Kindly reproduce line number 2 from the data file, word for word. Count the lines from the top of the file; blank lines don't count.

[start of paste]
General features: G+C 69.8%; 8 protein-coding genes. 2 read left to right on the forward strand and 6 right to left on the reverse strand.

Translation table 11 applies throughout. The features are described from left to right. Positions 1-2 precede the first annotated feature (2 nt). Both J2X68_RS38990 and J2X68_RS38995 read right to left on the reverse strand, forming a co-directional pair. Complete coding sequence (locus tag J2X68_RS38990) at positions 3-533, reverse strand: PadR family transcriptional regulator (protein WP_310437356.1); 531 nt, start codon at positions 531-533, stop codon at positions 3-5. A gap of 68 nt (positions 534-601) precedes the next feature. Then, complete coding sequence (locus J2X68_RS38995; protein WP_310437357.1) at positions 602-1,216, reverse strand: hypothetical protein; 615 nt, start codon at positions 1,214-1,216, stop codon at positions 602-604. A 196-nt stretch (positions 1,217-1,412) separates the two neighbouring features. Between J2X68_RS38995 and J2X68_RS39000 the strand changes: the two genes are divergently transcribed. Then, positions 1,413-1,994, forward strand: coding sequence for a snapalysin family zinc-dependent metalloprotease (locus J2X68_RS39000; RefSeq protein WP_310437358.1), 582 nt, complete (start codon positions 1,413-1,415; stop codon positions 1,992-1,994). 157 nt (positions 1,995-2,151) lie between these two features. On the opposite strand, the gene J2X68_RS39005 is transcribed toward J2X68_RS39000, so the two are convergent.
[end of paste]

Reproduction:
Translation table 11 applies throughout. The features are described from left to right. Positions 1-2 precede the first annotated feature (2 nt). Both J2X68_RS38990 and J2X68_RS38995 read right to left on the reverse strand, forming a co-directional pair. Complete coding sequence (locus tag J2X68_RS38990) at positions 3-533, reverse strand: PadR family transcriptional regulator (protein WP_310437356.1); 531 nt, start codon at positions 531-533, stop codon at positions 3-5. A gap of 68 nt (positions 534-601) precedes the next feature. Then, complete coding sequence (locus J2X68_RS38995; protein WP_310437357.1) at positions 602-1,216, reverse strand: hypothetical protein; 615 nt, start codon at positions 1,214-1,216, stop codon at positions 602-604. A 196-nt stretch (positions 1,217-1,412) separates the two neighbouring features. Between J2X68_RS38995 and J2X68_RS39000 the strand changes: the two genes are divergently transcribed. Then, positions 1,413-1,994, forward strand: coding sequence for a snapalysin family zinc-dependent metalloprotease (locus J2X68_RS39000; RefSeq protein WP_310437358.1), 582 nt, complete (start codon positions 1,413-1,415; stop codon positions 1,992-1,994). 157 nt (positions 1,995-2,151) lie between these two features. On the opposite strand, the gene J2X68_RS39005 is transcribed toward J2X68_RS39000, so the two are convergent.